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  • Section 24 HQ

    Effective tax rate of 66% for landlords



    Landlords face an eye-watering effective tax rate of 66 per cent on rental profits when mortgage interest relief changes come into full effect, figures calculated for This is Money and MailOnline Property reveal.

    The numbers highlight why the tax clampdown on buy-to-let has left many landlords questioning whether their property investments are still worth it given the extra financial costs they now face.

    Realising that they are paying such a high effective tax rate may push yet more landlords to quit buy-to-let and push rental prices even further amid a shortage of properties, it is feared.



    Full/source article

    This coincides with this story:

    Dozens of people evicted from their apartments in Kent will be given two weeks to find new homes or could be forced to move to County Durham.

    People living in Hythe’s Pensland House and Marlborough Court face homelessness after property owner Chelsea Portfolio gave them their marching orders to develop the building.

    A number of benefit claimants living in the 56 affordable beach-side apartments say Folkestone and Hythe District Council (FHDC) offered new properties 330 miles in north England.

    The council have over 1,000 households awaiting social housing in the area.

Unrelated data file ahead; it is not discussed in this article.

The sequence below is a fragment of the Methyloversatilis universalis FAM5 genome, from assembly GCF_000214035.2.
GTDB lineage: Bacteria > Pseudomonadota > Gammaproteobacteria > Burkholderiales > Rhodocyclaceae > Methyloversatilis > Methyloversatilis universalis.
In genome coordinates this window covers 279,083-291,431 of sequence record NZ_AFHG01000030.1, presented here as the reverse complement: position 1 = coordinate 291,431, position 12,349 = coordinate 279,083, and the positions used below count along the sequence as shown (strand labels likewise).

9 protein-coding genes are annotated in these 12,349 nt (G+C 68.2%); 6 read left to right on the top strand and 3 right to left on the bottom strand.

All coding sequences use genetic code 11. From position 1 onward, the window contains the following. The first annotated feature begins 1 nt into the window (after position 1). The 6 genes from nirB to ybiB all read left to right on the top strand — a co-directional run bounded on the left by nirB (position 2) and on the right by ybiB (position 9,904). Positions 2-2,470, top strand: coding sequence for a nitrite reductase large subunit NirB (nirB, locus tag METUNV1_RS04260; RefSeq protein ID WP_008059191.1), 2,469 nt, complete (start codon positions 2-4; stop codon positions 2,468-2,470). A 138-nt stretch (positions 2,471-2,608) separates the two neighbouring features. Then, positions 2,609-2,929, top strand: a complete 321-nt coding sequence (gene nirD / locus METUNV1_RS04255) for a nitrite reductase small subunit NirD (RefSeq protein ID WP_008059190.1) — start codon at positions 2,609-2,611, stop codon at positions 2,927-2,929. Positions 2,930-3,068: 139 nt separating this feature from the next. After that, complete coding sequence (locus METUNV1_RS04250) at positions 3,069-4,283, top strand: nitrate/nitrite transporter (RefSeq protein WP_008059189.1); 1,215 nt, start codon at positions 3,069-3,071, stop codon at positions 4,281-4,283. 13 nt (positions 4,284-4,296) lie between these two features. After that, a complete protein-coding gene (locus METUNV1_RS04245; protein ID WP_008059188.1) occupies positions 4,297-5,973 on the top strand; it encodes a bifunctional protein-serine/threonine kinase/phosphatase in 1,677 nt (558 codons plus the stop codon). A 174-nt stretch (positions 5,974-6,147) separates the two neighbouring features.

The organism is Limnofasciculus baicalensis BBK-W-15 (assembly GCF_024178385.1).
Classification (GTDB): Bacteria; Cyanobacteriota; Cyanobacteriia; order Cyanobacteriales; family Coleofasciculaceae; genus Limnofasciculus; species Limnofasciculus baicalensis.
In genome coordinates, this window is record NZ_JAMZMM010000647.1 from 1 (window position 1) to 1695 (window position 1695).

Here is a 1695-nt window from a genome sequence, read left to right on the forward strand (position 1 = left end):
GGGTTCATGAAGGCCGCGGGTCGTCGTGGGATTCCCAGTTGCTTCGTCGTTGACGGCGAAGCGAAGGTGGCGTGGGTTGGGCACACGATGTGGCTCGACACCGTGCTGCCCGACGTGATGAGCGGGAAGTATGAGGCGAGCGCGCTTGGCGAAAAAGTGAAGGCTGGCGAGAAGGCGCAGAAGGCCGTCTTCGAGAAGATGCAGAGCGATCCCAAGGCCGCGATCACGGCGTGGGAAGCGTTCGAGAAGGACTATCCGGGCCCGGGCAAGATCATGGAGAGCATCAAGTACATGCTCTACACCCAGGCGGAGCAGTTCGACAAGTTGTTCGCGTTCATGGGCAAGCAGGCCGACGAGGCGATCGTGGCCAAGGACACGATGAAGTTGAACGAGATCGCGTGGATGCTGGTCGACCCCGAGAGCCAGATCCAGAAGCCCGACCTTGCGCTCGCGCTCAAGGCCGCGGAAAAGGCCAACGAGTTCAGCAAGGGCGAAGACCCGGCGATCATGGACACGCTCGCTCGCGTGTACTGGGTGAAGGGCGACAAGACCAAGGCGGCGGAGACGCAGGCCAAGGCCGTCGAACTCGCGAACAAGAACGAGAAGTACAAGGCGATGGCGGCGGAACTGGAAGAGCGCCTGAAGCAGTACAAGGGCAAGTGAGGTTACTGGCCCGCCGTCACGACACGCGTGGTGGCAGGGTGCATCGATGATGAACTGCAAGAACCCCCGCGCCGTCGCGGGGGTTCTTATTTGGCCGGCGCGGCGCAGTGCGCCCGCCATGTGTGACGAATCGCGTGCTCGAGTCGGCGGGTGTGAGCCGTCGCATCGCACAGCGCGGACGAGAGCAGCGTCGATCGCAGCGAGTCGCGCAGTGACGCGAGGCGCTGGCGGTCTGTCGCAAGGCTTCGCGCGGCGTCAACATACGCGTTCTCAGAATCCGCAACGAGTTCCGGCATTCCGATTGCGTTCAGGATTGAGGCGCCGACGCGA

“There is no prospect of immediate or even mid-term social housing for those approaching,” wrote council housing manager Mark Damiral.

    He added people would be given two weeks to seek private housing or be referred for “a choice of property in Durham or the surrounding area.”

    Full/source article

    This is all panning out as predicted here:  What causes homelessness in the UK? 

    S24 chickens coming home to roost?!

    SEE ALSO  -        Rental stock declines - 1st time in 18 years

    UP NEXT -            BTL property purchases in sharp decline

    DON'T MISS -       9 reasons why Section 24 will be reversed

    NOW WATCH:

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    Will leave it to the more experienced landlords to check me on this but to my eyes, the net yield on the property they have used to calculate this is laughable and wouldn't make it past the first tab on my stacking sheet.

    Every time I read these stories I revisit the Telegraph's BTL tax calc and enter my figures for peace of mind and I always come out as paying less tax when the new rules come in rather than more but I am just starting out.

    I'm sure DL will hammer me on this but does anyone think that Buffett's old adage about being greedy when others are fearful might be relevant in the current environment and near-term? If you can make the figures work, the demand is certainly going to be there.

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    I don’t understand how you could be paying less tax with the new rules - pay the same if you are a 20% tax payer and stay a 20% tax payer.

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    Vanessa

    Good to highlight the true cost of the tax regime changes. I think that the government would've known all this all along. They may also rely on many landlords who are running around looking after their tenants and families etc doing these sums (at best) only annually after the event. So not "waking up" till 2019 or later.